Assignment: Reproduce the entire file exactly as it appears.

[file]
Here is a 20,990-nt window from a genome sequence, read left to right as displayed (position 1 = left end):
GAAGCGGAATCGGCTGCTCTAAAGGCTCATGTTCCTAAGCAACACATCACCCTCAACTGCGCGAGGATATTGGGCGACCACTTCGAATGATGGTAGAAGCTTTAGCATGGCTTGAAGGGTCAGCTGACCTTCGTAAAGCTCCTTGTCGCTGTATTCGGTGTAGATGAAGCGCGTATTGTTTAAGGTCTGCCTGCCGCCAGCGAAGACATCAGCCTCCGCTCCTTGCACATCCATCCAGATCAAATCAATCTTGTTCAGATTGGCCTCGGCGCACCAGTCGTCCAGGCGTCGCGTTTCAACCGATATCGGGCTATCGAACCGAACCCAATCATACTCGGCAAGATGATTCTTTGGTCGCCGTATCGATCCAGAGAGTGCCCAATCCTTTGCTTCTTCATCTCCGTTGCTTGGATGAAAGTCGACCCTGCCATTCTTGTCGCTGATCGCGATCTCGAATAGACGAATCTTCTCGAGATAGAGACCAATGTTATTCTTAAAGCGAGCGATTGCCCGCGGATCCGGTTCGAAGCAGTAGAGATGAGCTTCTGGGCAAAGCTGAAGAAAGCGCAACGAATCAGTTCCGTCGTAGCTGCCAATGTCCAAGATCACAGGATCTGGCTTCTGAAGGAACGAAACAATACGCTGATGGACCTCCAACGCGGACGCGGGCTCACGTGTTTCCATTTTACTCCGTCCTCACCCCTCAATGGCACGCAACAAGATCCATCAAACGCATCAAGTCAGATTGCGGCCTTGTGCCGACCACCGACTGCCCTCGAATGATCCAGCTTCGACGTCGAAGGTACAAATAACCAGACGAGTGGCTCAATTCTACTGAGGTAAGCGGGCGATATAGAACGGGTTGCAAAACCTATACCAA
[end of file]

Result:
Here is a 20,990-nt window from a genome sequence, read left to right as displayed (position 1 = left end):
GAAGCGGAATCGGCTGCTCTAAAGGCTCATGTTCCTAAGCAACACATCACCCTCAACTGCGCGAGGATATTGGGCGACCACTTCGAATGATGGTAGAAGCTTTAGCATGGCTTGAAGGGTCAGCTGACCTTCGTAAAGCTCCTTGTCGCTGTATTCGGTGTAGATGAAGCGCGTATTGTTTAAGGTCTGCCTGCCGCCAGCGAAGACATCAGCCTCCGCTCCTTGCACATCCATCCAGATCAAATCAATCTTGTTCAGATTGGCCTCGGCGCACCAGTCGTCCAGGCGTCGCGTTTCAACCGATATCGGGCTATCGAACCGAACCCAATCATACTCGGCAAGATGATTCTTTGGTCGCCGTATCGATCCAGAGAGTGCCCAATCCTTTGCTTCTTCATCTCCGTTGCTTGGATGAAAGTCGACCCTGCCATTCTTGTCGCTGATCGCGATCTCGAATAGACGAATCTTCTCGAGATAGAGACCAATGTTATTCTTAAAGCGAGCGATTGCCCGCGGATCCGGTTCGAAGCAGTAGAGATGAGCTTCTGGGCAAAGCTGAAGAAAGCGCAACGAATCAGTTCCGTCGTAGCTGCCAATGTCCAAGATCACAGGATCTGGCTTCTGAAGGAACGAAACAATACGCTGATGGACCTCCAACGCGGACGCGGGCTCACGTGTTTCCATTTTACTCCGTCCTCACCCCTCAATGGCACGCAACAAGATCCATCAAACGCATCAAGTCAGATTGCGGCCTTGTGCCGACCACCGACTGCCCTCGAATGATCCAGCTTCGACGTCGAAGGTACAAATAACCAGACGAGTGGCTCAATTCTACTGAGGTAAGCGGGCGATATAGAACGGGTTGCAAAACCTATACCAA